What is a 'Bond Swap'

A bond swap consists of selling one debt instrument in order to use the proceeds to purchase another debt instrument. Investors engage in bond swapping with the goal of improving their financial positions. Bond swapping can reduce an investor's tax liability, give an investor a higher rate of return or help an investor to diversify a portfolio. The pure yield pickup swap and the tax swap are two common bond-swapping strategies.

BREAKING DOWN 'Bond Swap'

For example, selling a bond at a loss and using the proceeds of the sale to buy a different bond with better performance is a type of bond swap. This swap has two potential benefits: the investor can write-off the losses from the bond he or she sold to lower their tax liability, and they can potentially earn a better return with the newly purchased bond.

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RELATED FAQS
  1. What would motivate an entity to enter into a swap agreement?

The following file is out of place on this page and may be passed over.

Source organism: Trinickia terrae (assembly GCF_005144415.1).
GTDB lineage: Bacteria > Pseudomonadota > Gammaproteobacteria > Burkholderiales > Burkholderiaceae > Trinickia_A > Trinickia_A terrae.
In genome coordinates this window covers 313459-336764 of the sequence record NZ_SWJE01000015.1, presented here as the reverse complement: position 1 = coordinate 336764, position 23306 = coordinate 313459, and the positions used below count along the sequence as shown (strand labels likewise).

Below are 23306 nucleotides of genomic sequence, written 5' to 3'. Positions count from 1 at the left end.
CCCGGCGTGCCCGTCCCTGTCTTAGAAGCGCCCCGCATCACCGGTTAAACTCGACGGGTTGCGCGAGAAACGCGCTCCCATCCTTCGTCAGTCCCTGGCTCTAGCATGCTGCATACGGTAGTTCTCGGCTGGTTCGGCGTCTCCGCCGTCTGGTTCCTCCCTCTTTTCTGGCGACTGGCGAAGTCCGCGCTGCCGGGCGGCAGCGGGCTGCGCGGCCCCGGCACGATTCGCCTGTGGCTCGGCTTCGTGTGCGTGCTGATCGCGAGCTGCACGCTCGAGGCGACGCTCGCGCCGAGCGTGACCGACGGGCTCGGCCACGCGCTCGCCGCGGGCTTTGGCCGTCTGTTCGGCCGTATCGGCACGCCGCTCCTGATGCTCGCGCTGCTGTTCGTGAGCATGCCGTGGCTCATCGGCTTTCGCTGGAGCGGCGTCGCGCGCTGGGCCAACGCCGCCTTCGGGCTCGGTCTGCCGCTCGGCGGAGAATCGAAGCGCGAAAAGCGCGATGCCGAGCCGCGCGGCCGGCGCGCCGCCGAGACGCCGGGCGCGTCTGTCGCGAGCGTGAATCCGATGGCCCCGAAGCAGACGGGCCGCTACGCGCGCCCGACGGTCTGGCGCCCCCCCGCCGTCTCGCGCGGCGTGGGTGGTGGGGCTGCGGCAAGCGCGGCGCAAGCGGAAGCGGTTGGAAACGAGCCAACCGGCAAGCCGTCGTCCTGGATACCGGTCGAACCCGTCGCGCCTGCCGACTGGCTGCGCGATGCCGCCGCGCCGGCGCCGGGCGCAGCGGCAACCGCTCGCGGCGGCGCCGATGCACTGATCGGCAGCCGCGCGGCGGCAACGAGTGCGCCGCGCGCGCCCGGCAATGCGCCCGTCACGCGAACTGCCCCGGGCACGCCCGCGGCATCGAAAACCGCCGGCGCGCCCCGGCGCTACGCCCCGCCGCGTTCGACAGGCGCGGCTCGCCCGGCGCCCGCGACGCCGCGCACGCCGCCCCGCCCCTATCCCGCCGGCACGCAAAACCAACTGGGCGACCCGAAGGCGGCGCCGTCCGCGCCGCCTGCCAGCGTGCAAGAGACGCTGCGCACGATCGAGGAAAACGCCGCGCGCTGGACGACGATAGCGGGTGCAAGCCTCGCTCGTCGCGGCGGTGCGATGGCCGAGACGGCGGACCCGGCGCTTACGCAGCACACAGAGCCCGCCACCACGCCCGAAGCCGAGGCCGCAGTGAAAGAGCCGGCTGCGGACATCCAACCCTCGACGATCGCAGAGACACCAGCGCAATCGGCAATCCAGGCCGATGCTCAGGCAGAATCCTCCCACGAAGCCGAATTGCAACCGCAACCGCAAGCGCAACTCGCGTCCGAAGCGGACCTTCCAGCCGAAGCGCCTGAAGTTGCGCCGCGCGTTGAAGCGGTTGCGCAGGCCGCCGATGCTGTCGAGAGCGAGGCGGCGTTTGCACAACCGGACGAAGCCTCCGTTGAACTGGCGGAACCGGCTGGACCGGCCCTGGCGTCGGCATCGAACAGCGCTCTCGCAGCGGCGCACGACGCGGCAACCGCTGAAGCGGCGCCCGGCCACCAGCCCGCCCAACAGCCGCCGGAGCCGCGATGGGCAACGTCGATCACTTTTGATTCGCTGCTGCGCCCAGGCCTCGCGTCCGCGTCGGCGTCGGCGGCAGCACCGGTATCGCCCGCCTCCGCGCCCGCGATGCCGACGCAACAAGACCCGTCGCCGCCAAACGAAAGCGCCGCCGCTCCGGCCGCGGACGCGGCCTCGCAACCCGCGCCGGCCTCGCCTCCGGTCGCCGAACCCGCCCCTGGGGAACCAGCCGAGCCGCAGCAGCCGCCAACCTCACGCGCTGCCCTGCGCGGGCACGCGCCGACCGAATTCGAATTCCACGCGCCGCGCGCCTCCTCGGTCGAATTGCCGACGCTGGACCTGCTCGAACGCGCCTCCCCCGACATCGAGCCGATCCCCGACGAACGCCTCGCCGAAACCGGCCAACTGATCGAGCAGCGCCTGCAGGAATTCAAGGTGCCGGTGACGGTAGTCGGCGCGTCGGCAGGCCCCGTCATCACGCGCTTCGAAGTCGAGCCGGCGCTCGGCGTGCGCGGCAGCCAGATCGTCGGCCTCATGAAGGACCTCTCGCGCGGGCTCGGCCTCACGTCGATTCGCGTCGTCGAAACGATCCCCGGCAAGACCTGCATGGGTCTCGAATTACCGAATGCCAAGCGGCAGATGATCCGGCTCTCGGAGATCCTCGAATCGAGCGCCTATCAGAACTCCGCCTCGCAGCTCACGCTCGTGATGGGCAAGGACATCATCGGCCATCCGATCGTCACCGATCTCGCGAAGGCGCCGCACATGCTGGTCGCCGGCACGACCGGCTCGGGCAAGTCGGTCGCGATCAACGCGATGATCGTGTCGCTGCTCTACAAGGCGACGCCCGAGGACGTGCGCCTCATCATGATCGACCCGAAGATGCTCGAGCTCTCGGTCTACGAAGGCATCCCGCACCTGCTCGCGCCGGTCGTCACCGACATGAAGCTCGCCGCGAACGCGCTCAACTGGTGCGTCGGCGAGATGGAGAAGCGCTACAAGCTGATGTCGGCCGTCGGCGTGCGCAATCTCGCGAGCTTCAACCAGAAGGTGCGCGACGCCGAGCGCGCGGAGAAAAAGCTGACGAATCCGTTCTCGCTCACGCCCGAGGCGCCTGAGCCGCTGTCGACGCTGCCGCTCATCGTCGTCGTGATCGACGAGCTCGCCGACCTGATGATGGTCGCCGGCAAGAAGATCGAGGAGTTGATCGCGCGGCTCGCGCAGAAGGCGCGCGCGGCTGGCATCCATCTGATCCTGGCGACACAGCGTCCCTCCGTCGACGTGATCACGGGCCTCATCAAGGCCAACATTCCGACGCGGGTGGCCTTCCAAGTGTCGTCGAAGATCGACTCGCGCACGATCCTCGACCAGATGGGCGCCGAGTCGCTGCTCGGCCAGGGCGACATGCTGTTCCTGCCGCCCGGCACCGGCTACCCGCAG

Learn why parties enter into swap agreements to hedge their risks, and understand how the different legs of a swap agreement ... Read Answer >>
  2. Can bond traders trade on interest rate swaps?

    Read about interest rate swaps and why these transactions are performed by institutional actors in the bond market, not individual ... Read Answer >>
  3. Do interest rate swaps trade on the open market?

    Learn how interest rate swaps are traded on the OTC and interbank markets, and how these swaps can be used to arbitrage different ... Read Answer >>
  4. What are some risks a company takes when entering a currency swap?

    Read about the risks associated with performing a currency swap, including counterparty credit risk in the event that one ... Read Answer >>
  5. What are interest rate swaps on the OTC market?

    Learn about interest rate swaps and how they are traded over the counter, and understand the impact of Dodd-Frank on swaps ... Read Answer >>
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